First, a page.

The Economics of Science and Teaching

2006-03-17

Had a slightly daft conversation in the pub last night, covering science, industry and economics. As is inevitable from such a conversation, this failed to reach any big conclusions.

Thinking about it later, though, I’ve decided that research and teaching have fundamental economics. Thinking back into the past, my educational experiences have all been valuable to me; just not that valuable, at least not for a given piece of teaching. Teaching, then, seems to pay off, in that it’s for a given course you chances of getting some return are high, but the return is likely to be small: anything you learn you are going to use, just not that often.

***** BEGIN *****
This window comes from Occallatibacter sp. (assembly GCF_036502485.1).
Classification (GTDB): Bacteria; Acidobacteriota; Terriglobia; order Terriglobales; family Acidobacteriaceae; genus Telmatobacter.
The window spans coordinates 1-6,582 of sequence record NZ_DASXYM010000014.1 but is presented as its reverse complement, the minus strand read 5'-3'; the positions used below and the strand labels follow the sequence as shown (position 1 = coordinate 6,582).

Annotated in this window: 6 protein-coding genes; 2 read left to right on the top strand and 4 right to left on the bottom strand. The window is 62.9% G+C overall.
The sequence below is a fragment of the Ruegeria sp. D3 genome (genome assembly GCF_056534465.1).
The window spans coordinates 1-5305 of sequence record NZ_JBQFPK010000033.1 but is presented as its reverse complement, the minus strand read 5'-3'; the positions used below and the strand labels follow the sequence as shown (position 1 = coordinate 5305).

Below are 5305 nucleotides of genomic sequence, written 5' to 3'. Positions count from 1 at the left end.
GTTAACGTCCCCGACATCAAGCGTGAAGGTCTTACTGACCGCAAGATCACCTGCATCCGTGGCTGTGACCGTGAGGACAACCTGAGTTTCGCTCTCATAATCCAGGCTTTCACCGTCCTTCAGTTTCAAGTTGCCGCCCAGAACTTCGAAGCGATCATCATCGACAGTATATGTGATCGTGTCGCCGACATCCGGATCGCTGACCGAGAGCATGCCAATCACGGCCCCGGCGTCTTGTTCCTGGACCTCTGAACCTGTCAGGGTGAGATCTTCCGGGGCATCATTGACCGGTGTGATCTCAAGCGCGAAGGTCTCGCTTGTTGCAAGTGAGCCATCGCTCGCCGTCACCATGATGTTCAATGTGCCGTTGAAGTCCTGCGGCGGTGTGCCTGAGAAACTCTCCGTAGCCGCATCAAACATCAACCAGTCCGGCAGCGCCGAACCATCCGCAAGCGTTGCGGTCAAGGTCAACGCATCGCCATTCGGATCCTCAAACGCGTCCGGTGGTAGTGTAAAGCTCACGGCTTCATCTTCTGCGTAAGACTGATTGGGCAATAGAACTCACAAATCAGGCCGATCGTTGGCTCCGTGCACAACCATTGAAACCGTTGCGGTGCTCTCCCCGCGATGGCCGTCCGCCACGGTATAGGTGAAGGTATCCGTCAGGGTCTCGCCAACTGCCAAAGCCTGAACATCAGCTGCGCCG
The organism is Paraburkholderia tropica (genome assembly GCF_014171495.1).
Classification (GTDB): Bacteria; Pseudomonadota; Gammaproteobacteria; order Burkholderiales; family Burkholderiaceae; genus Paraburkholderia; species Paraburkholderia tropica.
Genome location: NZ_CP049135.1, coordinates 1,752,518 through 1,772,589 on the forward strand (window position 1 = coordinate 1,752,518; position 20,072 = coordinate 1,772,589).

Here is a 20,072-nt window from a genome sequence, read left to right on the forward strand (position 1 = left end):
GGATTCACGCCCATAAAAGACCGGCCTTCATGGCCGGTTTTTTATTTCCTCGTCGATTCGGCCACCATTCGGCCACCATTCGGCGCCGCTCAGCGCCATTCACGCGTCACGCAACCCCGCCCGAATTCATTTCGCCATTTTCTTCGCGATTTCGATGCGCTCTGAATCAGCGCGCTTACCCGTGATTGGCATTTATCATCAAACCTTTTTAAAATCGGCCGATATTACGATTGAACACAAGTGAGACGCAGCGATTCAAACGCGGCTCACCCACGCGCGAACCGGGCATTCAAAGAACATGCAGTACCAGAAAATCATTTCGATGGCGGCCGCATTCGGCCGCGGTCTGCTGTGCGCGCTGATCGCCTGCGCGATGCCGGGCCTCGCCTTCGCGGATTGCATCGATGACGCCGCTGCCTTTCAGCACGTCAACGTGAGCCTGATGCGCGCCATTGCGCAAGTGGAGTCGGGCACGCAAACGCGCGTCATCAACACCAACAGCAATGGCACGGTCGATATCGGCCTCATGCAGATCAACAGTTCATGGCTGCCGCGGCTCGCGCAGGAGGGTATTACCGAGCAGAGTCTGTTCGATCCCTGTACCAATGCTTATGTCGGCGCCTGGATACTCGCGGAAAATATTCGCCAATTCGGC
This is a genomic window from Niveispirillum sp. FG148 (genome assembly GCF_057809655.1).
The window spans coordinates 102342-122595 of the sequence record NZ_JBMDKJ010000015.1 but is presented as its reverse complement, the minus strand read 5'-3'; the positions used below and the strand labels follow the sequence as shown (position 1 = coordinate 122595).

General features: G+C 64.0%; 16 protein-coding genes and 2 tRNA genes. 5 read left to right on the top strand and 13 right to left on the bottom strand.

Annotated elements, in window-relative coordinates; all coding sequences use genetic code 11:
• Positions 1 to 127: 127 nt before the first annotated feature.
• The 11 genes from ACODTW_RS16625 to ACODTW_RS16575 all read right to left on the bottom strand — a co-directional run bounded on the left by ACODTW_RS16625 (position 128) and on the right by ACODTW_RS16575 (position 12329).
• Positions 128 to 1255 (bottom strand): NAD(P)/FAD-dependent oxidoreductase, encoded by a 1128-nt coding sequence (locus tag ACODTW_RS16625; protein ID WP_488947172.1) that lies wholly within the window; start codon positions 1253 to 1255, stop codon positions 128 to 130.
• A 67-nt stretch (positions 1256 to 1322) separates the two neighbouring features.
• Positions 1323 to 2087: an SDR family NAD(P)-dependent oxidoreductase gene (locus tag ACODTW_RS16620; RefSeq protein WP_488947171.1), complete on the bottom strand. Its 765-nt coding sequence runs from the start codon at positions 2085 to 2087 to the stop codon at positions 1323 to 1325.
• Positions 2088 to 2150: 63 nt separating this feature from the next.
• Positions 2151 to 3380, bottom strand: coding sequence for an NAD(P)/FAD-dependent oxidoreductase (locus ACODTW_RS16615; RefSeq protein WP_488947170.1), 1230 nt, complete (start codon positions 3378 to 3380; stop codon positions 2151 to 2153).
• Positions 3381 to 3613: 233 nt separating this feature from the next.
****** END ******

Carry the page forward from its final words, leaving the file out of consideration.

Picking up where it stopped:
Science and research in general are very different; most of the research done in the world, more or less by definition, comes to nothing at all. Some of it, however, pays off in a huge way. Occasionally, a small piece of research changes the world. So, the chances of getting a return are small, but the potential return is huge.

It’s odd that two such different activities have been combined in the education sector. From a practical point of view, the combination seems natural to me; my research provides the foundation to my teaching. But from an economic point of view, is the combination of the two sustainable?

Originally published on my old blog site.